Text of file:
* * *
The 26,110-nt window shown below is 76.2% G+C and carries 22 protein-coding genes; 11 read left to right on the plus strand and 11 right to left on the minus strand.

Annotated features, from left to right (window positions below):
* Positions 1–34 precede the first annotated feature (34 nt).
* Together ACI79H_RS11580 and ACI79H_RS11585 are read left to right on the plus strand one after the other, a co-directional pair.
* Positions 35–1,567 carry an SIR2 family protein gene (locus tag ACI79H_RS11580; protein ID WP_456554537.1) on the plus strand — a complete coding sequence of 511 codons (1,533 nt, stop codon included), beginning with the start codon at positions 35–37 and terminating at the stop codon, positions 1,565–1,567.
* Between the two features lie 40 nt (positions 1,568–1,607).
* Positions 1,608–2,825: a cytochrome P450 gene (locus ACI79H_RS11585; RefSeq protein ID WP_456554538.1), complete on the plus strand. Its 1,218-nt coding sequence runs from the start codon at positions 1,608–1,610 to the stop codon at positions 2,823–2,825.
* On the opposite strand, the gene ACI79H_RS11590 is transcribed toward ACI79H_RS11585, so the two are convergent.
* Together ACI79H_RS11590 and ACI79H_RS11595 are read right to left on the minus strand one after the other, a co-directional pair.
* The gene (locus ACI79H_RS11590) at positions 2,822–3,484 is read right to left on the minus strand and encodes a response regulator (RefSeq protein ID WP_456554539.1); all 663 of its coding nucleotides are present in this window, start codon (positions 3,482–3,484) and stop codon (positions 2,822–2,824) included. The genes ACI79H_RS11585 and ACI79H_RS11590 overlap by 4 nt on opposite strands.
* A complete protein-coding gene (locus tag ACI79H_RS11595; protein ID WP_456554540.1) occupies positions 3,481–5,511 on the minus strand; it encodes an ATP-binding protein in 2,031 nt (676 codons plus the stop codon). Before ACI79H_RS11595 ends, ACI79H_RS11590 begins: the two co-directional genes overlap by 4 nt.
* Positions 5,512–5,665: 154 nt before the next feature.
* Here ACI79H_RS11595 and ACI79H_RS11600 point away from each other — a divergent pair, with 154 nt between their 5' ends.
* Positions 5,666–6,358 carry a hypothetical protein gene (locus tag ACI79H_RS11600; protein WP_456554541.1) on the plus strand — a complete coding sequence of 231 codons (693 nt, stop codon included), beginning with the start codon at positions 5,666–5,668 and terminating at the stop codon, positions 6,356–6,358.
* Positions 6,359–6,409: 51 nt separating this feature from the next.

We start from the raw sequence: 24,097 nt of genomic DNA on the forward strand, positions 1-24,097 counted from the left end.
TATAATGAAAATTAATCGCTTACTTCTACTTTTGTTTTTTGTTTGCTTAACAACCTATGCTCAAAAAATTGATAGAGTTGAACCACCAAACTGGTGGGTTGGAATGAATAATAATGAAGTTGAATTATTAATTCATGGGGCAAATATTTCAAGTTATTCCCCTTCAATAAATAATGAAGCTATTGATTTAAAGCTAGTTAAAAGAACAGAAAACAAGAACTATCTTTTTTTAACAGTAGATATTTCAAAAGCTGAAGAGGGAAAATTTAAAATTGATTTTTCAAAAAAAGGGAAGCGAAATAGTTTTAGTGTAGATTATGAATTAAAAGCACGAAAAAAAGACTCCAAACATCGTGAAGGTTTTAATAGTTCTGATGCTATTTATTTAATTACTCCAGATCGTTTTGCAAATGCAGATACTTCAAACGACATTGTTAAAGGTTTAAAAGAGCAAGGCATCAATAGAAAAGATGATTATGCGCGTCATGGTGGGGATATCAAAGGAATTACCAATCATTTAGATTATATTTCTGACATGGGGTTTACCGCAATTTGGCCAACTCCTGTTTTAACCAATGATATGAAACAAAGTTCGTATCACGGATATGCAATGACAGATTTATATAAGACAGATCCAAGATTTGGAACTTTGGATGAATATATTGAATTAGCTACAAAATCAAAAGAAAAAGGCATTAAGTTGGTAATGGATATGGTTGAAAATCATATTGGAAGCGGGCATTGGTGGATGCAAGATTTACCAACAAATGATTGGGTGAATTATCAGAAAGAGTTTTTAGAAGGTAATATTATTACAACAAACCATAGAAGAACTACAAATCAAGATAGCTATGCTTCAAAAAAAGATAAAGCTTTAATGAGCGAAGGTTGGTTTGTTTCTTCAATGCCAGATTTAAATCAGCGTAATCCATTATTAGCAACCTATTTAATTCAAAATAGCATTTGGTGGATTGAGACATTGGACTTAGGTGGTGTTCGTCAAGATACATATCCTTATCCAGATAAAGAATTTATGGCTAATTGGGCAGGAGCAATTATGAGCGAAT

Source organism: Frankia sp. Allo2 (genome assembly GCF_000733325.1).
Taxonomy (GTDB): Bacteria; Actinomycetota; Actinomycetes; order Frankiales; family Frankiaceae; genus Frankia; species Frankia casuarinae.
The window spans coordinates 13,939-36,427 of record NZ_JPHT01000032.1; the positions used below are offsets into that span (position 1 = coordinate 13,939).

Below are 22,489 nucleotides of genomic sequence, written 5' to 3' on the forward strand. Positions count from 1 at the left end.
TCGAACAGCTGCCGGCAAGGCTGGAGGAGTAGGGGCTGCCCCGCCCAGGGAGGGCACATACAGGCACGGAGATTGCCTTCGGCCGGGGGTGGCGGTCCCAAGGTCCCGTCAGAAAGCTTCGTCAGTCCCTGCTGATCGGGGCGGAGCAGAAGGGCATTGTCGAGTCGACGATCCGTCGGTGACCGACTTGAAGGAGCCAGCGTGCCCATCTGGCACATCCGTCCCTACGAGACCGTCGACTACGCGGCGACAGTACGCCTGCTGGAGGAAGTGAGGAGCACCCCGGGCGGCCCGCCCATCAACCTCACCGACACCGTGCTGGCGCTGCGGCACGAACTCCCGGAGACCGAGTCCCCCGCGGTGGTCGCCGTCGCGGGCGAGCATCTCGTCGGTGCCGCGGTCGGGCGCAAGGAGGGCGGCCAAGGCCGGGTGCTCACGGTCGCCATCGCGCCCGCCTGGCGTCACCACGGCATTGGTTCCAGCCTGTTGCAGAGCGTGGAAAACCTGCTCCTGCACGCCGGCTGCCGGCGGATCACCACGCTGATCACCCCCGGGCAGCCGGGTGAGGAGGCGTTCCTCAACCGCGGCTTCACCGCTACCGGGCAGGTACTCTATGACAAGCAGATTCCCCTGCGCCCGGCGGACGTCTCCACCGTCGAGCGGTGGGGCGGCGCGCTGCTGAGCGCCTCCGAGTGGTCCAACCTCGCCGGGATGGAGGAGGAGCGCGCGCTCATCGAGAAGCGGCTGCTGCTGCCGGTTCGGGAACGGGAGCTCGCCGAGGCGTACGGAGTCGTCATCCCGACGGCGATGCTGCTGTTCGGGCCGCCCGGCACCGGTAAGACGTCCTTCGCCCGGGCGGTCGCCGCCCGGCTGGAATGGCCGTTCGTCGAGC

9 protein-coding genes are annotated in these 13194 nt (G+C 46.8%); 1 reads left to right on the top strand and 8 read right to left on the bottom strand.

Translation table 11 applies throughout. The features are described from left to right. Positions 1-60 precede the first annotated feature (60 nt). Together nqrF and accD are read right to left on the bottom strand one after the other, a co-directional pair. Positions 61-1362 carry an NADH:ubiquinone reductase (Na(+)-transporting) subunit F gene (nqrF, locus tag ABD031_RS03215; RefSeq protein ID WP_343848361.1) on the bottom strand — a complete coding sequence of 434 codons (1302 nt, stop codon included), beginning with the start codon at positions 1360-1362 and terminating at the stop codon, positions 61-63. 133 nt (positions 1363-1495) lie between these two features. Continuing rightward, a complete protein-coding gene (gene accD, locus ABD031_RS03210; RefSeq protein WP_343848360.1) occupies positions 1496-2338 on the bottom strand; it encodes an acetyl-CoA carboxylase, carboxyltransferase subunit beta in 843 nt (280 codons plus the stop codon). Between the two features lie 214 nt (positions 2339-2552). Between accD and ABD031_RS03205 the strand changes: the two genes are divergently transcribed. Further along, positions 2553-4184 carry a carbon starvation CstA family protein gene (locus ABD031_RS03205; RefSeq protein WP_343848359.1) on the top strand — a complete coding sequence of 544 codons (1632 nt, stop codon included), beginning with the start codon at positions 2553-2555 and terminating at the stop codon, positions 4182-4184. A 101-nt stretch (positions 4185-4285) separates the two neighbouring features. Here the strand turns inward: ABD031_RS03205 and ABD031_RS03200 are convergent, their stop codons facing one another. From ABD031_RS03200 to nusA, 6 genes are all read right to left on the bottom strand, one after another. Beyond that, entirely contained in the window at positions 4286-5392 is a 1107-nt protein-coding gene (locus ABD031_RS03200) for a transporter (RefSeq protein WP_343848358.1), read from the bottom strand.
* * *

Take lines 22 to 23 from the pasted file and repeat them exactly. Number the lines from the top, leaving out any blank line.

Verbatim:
TCGAACAGCTGCCGGCAAGGCTGGAGGAGTAGGGGCTGCCCCGCCCAGGGAGGGCACATACAGGCACGGAGATTGCCTTCGGCCGGGGGTGGCGGTCCCAAGGTCCCGTCAGAAAGCTTCGTCAGTCCCTGCTGATCGGGGCGGAGCAGAAGGGCATTGTCGAGTCGACGATCCGTCGGTGACCGACTTGAAGGAGCCAGCGTGCCCATCTGGCACATCCGTCCCTACGAGACCGTCGACTACGCGGCGACAGTACGCCTGCTGGAGGAAGTGAGGAGCACCCCGGGCGGCCCGCCCATCAACCTCACCGACACCGTGCTGGCGCTGCGGCACGAACTCCCGGAGACCGAGTCCCCCGCGGTGGTCGCCGTCGCGGGCGAGCATCTCGTCGGTGCCGCGGTCGGGCGCAAGGAGGGCGGCCAAGGCCGGGTGCTCACGGTCGCCATCGCGCCCGCCTGGCGTCACCACGGCATTGGTTCCAGCCTGTTGCAGAGCGTGGAAAACCTGCTCCTGCACGCCGGCTGCCGGCGGATCACCACGCTGATCACCCCCGGGCAGCCGGGTGAGGAGGCGTTCCTCAACCGCGGCTTCACCGCTACCGGGCAGGTACTCTATGACAAGCAGATTCCCCTGCGCCCGGCGGACGTCTCCACCGTCGAGCGGTGGGGCGGCGCGCTGCTGAGCGCCTCCGAGTGGTCCAACCTCGCCGGGATGGAGGAGGAGCGCGCGCTCATCGAGAAGCGGCTGCTGCTGCCGGTTCGGGAACGGGAGCTCGCCGAGGCGTACGGAGTCGTCATCCCGACGGCGATGCTGCTGTTCGGGCCGCCCGGCACCGGTAAGACGTCCTTCGCCCGGGCGGTCGCCGCCCGGCTGGAATGGCCGTTCGTCGAGC

9 protein-coding genes are annotated in these 13194 nt (G+C 46.8%); 1 reads left to right on the top strand and 8 read right to left on the bottom strand.